Recap: Clippers 101, Cavs 108

November 5th, 2012 by Colin McGowan

Being a Cavalier fan over the last few years has been not unlike being trapped in the back of a garbage truck as the steel compacting mechanism repeatedly crushes your body until it’s a flesh bag for bone dust. It’s like Hell, but with wind chill. So you’ll excuse me while I celebrate this November Cavalier victory by filling my apartment with gleeful obscenities and fixing myself a beverage I like to call “victory juice.” (High Life with a lime wedge because I’m an aristocrat. When the Cavs lose, I call this beverage “High Life with a lime wedge.”) We fell down the Dion Waiters Insane Overconfidence K-Hole tonight, and we’re alive in its thrall. Or at least the steel compacting mechanism is momentarily stuck. Let us recap:

–Dion Waiters’s favorite rapper is the apocalypse. He was out of his mind, draining a bunch of stupid shots with aplomb. He attempted 11 three-pointers—the majority of which were contested—and sank seven of them. At one point in the third quarter, he nailed three straight threes he had no business taking. Then he transformed into a falcon, grabbed a flare gun, and skywrote “Saint Weirdo” in orange smoke. His mind went blank except for the color fuchsia with 4:10 left in the fourth, such was the intensity of his hallucinatory state, and he proceeded to knock down a pair of threes while literally having no idea who he was or what basketball is.

–Kyrie Irving wasn’t on Waiters’s level in that he wasn’t bombed out on his own fearlessness, channeling Sun Ra with his jump shot. He had trouble finishing around the rim in the second half (DeAndre Jordan blocked a lot of his layup attempts) but was otherwise spectacular. The bulk of his points came in the first quarter, when he burned through Chris Paul and the Clips’ interior defense early, then stroked three consecutive triples to close out the period. The final line on Irving: 24 points, 10 assists, three turnovers, and a three-pointer with 28 seconds to go that iced the game.

–Tyler Zeller—before getting popped in the face by an inadvertent DeAndre Jordan elbow (x-rays negative)—had a great game. The major concern I’ve had about Zeller is that he isn’t going to be able to handle the physicality of the NBA—that he’s going to prove too waifish and not quite aggressive enough to defend and rebound adequately. He acquitted himself well against the most athletic front line in the league (and, admittedly, scrubs like Ronny Turiaf and Ryan Hollins), grabbing seven boards and playing adequate defense. He even bothered a few driving layups with his length when he came over to help from the weak side. On offense, he accumulated 15 points by running the floor and knocking down the odd open jumper. His best game as a pro.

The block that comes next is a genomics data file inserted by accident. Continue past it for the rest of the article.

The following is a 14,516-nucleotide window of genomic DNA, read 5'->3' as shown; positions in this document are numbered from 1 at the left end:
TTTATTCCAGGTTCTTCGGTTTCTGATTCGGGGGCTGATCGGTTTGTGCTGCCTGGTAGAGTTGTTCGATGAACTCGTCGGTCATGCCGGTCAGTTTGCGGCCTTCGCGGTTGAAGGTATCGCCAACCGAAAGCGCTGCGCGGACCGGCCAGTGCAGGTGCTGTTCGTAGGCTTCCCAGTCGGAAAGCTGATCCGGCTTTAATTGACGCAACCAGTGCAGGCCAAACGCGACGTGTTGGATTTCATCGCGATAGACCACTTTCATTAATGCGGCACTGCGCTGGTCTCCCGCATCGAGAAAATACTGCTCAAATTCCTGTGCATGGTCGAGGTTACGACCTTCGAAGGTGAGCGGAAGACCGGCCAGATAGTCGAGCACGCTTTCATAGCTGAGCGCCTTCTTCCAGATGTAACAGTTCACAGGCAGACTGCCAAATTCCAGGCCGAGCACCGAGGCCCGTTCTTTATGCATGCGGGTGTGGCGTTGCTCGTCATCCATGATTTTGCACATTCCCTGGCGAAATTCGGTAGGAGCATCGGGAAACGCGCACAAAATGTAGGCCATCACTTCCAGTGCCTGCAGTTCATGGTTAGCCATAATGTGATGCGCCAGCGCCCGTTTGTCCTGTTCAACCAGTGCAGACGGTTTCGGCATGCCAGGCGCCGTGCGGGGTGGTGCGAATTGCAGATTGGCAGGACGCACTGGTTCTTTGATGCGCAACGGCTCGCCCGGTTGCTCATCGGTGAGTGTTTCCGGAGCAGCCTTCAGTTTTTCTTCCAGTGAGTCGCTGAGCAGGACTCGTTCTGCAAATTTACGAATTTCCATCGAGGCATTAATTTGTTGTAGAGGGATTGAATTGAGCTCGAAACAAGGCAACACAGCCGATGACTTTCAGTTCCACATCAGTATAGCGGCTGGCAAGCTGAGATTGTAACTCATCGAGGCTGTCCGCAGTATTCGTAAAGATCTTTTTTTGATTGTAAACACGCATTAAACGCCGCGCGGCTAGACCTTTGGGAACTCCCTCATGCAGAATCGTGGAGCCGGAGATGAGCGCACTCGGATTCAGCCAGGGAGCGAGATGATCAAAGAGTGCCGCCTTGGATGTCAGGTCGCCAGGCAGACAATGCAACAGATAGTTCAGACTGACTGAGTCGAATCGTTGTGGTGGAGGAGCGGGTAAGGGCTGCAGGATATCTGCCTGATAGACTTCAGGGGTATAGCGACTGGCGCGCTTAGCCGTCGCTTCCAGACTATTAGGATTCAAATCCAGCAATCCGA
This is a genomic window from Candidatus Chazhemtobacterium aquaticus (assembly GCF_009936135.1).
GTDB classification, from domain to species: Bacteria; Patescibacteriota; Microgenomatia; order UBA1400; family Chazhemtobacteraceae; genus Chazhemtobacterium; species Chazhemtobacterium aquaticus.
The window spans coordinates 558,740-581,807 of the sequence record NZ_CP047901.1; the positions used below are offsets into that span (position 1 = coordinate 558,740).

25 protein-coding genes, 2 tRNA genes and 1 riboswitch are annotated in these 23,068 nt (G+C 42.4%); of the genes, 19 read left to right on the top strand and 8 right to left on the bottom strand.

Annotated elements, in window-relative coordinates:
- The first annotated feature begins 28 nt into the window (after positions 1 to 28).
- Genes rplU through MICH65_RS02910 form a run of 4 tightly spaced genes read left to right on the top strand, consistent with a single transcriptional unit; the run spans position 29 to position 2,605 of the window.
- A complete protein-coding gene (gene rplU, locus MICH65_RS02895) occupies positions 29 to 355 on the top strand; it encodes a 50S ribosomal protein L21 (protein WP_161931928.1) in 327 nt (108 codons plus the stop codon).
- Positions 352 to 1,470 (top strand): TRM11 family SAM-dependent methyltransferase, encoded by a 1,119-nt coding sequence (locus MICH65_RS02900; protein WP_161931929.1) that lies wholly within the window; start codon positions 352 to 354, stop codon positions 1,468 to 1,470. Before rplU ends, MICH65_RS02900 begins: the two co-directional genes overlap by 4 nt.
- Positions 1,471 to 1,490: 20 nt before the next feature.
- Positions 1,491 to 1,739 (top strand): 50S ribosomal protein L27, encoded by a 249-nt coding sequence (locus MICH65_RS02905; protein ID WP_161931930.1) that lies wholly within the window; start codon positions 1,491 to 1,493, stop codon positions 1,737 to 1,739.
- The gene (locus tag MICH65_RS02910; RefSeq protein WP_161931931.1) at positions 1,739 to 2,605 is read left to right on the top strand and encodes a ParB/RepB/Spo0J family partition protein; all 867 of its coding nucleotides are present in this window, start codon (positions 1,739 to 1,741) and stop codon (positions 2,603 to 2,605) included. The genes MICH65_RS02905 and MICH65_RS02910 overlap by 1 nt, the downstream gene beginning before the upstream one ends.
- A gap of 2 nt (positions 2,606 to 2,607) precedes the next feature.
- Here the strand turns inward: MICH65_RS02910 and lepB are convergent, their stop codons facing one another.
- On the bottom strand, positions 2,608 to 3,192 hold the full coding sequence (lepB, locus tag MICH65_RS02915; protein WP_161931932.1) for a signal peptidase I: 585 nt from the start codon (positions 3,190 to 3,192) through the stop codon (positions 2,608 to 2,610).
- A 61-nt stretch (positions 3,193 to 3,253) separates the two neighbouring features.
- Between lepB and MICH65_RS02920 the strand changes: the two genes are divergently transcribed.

–Byron Scott put Alonzo Gee on Chris Paul nearly every time they were on the floor against one another. Trill AG did a fine job; he isn’t quick enough to get right up in CP’s face, but he moved his feet and funneled Paul toward help when necessary. He even caused a few bad passes and deflections with his length. I don’t know if Scott was blowing smoke or if he’s a bit deluded by his affection for Gee when he recently said that Gee is “one of the best defensive players in the league,” but it appears—regardless of the gap in defensive prowess between Gee and, say, a truly elite stopper like Tony Allen—Scott will assign him to the other team’s best perimeter player because he believes Gee is up to the challenge. I like this, by the way. Even though he’s not Andre Iguodala, Gee is a good athlete and understands angles well enough to curb the effectiveness of most players he’s assigned. I can see Gee buying into this role as the Cavalier who checks all-star guards and wings. Now, if only we could tweak that jumper…

-Speaking of coaching decisions, I wonder exactly what Scott is doing when he has Boobie Gibson run the offense, even for the odd play here or there. I know he wants to give Irving some opportunities to play off the ball and that Donald Sloan is less than competent in his role as backup point guard, but Boobie should never touch the ball unless he’s immediately swinging it to a teammate or stepping into a jumper. One of the flaws in his offensive game was exposed in the first quarter when he caught the ball on the left wing, took a couple dribbles, and was promptly blocked by a lunging Clipper defender. Boobie lacks the quickness and ballhandling skills to create his own shot with any consistency. He’s a terrific spot-up shooter, but giving him the ball at the top of the key or on the wing and asking him to create something is almost always going to end in tears.

–Let’s not talk about Tristan Thompson. Today is not a day for two negative bullet points. Let’s not bring discontent into what is a mostly jubilant home.

–Ryan Hollins had two points, five rebounds, two turnovers, and no flagrant fouls in which he threw his big stupid body into another player in a way that ostensibly defied the laws of physics. Also his best game as a pro.

The Cavs travel to Golden State on Wednesday to take on the Warriors. Until tomorrow, friends.